140 Download Date | 5/27/14 5:30 PM .186.Brought to you by | provisional account Unauthenticated | 94.189.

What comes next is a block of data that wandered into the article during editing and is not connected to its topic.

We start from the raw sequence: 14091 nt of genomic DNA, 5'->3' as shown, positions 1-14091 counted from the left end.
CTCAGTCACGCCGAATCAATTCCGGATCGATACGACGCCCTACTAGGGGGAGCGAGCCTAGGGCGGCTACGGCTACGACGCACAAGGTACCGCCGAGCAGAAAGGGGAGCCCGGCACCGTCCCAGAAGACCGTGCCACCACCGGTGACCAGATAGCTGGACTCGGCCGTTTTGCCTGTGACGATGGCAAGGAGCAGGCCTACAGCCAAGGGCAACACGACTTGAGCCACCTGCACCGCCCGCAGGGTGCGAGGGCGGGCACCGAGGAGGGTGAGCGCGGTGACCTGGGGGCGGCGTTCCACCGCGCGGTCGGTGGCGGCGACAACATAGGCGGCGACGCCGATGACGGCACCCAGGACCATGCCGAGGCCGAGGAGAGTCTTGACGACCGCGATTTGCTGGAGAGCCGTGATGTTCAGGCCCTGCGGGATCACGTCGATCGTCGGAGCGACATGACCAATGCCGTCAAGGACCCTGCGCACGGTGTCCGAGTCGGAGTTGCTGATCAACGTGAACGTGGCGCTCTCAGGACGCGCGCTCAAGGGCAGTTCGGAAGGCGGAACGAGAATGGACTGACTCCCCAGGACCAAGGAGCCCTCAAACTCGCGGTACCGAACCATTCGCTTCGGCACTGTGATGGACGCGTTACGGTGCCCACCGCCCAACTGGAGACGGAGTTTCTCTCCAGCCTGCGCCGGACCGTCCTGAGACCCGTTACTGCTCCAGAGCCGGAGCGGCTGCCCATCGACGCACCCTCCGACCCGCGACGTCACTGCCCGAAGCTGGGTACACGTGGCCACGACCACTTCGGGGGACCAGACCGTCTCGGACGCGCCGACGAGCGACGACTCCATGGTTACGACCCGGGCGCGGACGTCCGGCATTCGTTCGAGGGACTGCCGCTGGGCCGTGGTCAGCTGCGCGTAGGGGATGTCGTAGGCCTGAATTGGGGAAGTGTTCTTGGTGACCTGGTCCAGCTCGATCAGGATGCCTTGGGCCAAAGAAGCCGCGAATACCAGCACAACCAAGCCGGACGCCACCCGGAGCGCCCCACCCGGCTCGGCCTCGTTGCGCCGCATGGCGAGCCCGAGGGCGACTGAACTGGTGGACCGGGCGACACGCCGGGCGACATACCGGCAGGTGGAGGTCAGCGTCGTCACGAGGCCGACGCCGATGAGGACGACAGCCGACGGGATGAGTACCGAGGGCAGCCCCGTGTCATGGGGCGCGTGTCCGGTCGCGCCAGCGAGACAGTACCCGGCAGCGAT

1992) to convert both the descriptive and the formal grammars into a single PDF for readers who wish to see both. is supplemented by a formal grammar. Brought to you by | provisional account Unauthenticated | 94.. and the XML-based formal grammar is converted into a computational form for morphological parsers.Michael Maxwell and Anne Boyle David A Structure of this Grammar A. These intended uses are described in more detail in Section A. a PDF) and into a morphological parser. rather than an arrangement that might be required by the computer language’s compiler program. This appendix describes how the grammar is conceptualized. and which may be used to build a morphological parser.186.e. The electronic form of the grammar. The XML-based descriptive grammar is converted into a PDF for people. Literate Programming was developed as a way of improving the documentation of computer programs by allowing the programmer to embed pieces of a computer program into a prose document describing the program. such as morphological parsers.3. suitable for automatic extraction and conversion into a form usable by a computer program. Included is a brief description of the structure of the formal grammar. The mechanism for producing the PDF (or other output formats) in these two forms is sketched in Section A. in a form that a researcher with a minimum of training in descriptive linguistics would understand— i. and the twin processes for converting the XML document into a descriptive grammar (specifically.1 Overview This book is a descriptive grammar of Pashto. also in XML. It is also possible to use the technique called “Literate Programming” (Knuth. • As a template for writing similar grammars of other languages.140 Download Date | 5/27/14 5:30 PM . this book.189. the parts containing the formal grammar can be (and have been. in an order and arrangement that would make sense to the human reader. the grammar is structured into two separate but largely parallel grammars: one is a traditional linguistic description in English. When the grammar is converted into a PDF for on-line viewing or printing. This formal grammar is available for download from deGruyter Mouton. The other grammar is a formal grammar of morphology and phonology. As an XML document. • As a resource for automated grammar adaptation to related languages. which encapsulates the morphological and phonological part of the descriptive grammar. The formal grammar may be used in several ways: • As a grammar which is easily converted into computational tools.6. in the printed version) omitted. written in the Extensible Markup Language XML.